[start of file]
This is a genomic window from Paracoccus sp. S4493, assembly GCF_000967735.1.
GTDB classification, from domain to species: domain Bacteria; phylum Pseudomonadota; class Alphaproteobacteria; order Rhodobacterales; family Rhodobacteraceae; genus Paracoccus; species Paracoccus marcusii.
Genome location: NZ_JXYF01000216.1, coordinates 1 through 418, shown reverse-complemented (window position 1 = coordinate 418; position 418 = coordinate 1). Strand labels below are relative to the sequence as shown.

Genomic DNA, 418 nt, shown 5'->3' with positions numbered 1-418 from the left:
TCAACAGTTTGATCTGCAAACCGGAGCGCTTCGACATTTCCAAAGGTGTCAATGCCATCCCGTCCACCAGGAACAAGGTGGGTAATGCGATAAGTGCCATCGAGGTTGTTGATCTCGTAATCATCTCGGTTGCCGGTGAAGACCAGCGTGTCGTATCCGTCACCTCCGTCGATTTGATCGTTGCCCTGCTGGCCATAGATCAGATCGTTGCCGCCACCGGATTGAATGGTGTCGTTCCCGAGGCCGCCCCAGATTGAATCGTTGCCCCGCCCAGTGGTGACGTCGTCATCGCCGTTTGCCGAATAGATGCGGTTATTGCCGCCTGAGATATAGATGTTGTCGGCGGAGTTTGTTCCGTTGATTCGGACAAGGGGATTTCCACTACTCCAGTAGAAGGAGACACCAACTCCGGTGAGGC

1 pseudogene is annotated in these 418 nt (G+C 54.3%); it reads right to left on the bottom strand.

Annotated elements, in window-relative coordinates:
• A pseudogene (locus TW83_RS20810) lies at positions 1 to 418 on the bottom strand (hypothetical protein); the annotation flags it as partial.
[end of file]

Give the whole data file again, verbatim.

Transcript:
This is a genomic window from Paracoccus sp. S4493, assembly GCF_000967735.1.
GTDB classification, from domain to species: domain Bacteria; phylum Pseudomonadota; class Alphaproteobacteria; order Rhodobacterales; family Rhodobacteraceae; genus Paracoccus; species Paracoccus marcusii.
Genome location: NZ_JXYF01000216.1, coordinates 1 through 418, shown reverse-complemented (window position 1 = coordinate 418; position 418 = coordinate 1). Strand labels below are relative to the sequence as shown.

Genomic DNA, 418 nt, shown 5'->3' with positions numbered 1-418 from the left:
TCAACAGTTTGATCTGCAAACCGGAGCGCTTCGACATTTCCAAAGGTGTCAATGCCATCCCGTCCACCAGGAACAAGGTGGGTAATGCGATAAGTGCCATCGAGGTTGTTGATCTCGTAATCATCTCGGTTGCCGGTGAAGACCAGCGTGTCGTATCCGTCACCTCCGTCGATTTGATCGTTGCCCTGCTGGCCATAGATCAGATCGTTGCCGCCACCGGATTGAATGGTGTCGTTCCCGAGGCCGCCCCAGATTGAATCGTTGCCCCGCCCAGTGGTGACGTCGTCATCGCCGTTTGCCGAATAGATGCGGTTATTGCCGCCTGAGATATAGATGTTGTCGGCGGAGTTTGTTCCGTTGATTCGGACAAGGGGATTTCCACTACTCCAGTAGAAGGAGACACCAACTCCGGTGAGGC

1 pseudogene is annotated in these 418 nt (G+C 54.3%); it reads right to left on the bottom strand.

Annotated elements, in window-relative coordinates:
• A pseudogene (locus TW83_RS20810) lies at positions 1 to 418 on the bottom strand (hypothetical protein); the annotation flags it as partial.